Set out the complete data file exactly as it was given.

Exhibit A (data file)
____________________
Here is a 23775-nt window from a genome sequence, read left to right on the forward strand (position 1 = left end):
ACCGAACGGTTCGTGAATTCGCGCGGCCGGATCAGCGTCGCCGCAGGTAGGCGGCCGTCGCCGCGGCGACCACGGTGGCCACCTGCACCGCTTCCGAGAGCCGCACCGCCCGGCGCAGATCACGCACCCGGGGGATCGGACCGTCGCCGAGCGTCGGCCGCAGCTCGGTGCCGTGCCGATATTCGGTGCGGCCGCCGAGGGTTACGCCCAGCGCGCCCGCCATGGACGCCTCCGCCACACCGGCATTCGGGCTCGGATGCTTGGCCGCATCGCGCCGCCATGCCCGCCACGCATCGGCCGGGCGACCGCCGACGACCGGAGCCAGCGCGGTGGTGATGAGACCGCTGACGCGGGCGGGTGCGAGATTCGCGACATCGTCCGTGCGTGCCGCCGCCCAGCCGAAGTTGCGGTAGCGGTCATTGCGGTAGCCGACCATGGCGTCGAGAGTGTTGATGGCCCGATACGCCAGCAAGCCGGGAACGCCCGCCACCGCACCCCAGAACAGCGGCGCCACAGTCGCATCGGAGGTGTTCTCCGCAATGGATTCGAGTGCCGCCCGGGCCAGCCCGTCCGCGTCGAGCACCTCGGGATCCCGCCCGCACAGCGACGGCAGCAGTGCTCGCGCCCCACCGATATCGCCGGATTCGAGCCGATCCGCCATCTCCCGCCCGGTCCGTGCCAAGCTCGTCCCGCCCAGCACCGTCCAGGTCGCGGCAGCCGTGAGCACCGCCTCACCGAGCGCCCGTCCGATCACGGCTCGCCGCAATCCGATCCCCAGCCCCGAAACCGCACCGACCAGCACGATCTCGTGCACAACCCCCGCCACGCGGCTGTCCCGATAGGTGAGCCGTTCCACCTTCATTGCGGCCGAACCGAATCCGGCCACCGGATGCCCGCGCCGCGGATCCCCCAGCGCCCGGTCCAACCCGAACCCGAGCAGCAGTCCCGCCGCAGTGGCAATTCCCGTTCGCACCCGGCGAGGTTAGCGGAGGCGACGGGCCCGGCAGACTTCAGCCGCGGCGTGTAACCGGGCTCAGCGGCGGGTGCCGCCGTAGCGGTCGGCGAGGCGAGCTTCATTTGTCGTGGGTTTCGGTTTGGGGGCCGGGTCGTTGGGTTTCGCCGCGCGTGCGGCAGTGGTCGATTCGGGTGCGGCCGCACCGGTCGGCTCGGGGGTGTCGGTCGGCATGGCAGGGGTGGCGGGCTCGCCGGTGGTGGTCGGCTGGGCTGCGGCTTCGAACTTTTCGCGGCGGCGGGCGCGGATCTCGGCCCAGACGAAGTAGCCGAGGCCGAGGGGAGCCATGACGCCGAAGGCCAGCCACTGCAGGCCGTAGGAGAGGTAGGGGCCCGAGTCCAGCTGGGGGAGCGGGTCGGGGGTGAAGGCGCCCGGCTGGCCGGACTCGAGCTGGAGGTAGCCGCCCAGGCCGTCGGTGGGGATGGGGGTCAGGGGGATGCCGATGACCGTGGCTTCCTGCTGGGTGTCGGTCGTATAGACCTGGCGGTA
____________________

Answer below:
Here is a 23775-nt window from a genome sequence, read left to right on the forward strand (position 1 = left end):
ACCGAACGGTTCGTGAATTCGCGCGGCCGGATCAGCGTCGCCGCAGGTAGGCGGCCGTCGCCGCGGCGACCACGGTGGCCACCTGCACCGCTTCCGAGAGCCGCACCGCCCGGCGCAGATCACGCACCCGGGGGATCGGACCGTCGCCGAGCGTCGGCCGCAGCTCGGTGCCGTGCCGATATTCGGTGCGGCCGCCGAGGGTTACGCCCAGCGCGCCCGCCATGGACGCCTCCGCCACACCGGCATTCGGGCTCGGATGCTTGGCCGCATCGCGCCGCCATGCCCGCCACGCATCGGCCGGGCGACCGCCGACGACCGGAGCCAGCGCGGTGGTGATGAGACCGCTGACGCGGGCGGGTGCGAGATTCGCGACATCGTCCGTGCGTGCCGCCGCCCAGCCGAAGTTGCGGTAGCGGTCATTGCGGTAGCCGACCATGGCGTCGAGAGTGTTGATGGCCCGATACGCCAGCAAGCCGGGAACGCCCGCCACCGCACCCCAGAACAGCGGCGCCACAGTCGCATCGGAGGTGTTCTCCGCAATGGATTCGAGTGCCGCCCGGGCCAGCCCGTCCGCGTCGAGCACCTCGGGATCCCGCCCGCACAGCGACGGCAGCAGTGCTCGCGCCCCACCGATATCGCCGGATTCGAGCCGATCCGCCATCTCCCGCCCGGTCCGTGCCAAGCTCGTCCCGCCCAGCACCGTCCAGGTCGCGGCAGCCGTGAGCACCGCCTCACCGAGCGCCCGTCCGATCACGGCTCGCCGCAATCCGATCCCCAGCCCCGAAACCGCACCGACCAGCACGATCTCGTGCACAACCCCCGCCACGCGGCTGTCCCGATAGGTGAGCCGTTCCACCTTCATTGCGGCCGAACCGAATCCGGCCACCGGATGCCCGCGCCGCGGATCCCCCAGCGCCCGGTCCAACCCGAACCCGAGCAGCAGTCCCGCCGCAGTGGCAATTCCCGTTCGCACCCGGCGAGGTTAGCGGAGGCGACGGGCCCGGCAGACTTCAGCCGCGGCGTGTAACCGGGCTCAGCGGCGGGTGCCGCCGTAGCGGTCGGCGAGGCGAGCTTCATTTGTCGTGGGTTTCGGTTTGGGGGCCGGGTCGTTGGGTTTCGCCGCGCGTGCGGCAGTGGTCGATTCGGGTGCGGCCGCACCGGTCGGCTCGGGGGTGTCGGTCGGCATGGCAGGGGTGGCGGGCTCGCCGGTGGTGGTCGGCTGGGCTGCGGCTTCGAACTTTTCGCGGCGGCGGGCGCGGATCTCGGCCCAGACGAAGTAGCCGAGGCCGAGGGGAGCCATGACGCCGAAGGCCAGCCACTGCAGGCCGTAGGAGAGGTAGGGGCCCGAGTCCAGCTGGGGGAGCGGGTCGGGGGTGAAGGCGCCCGGCTGGCCGGACTCGAGCTGGAGGTAGCCGCCCAGGCCGTCGGTGGGGATGGGGGTCAGGGGGATGCCGATGACCGTGGCTTCCTGCTGGGTGTCGGTCGTATAGACCTGGCGGTA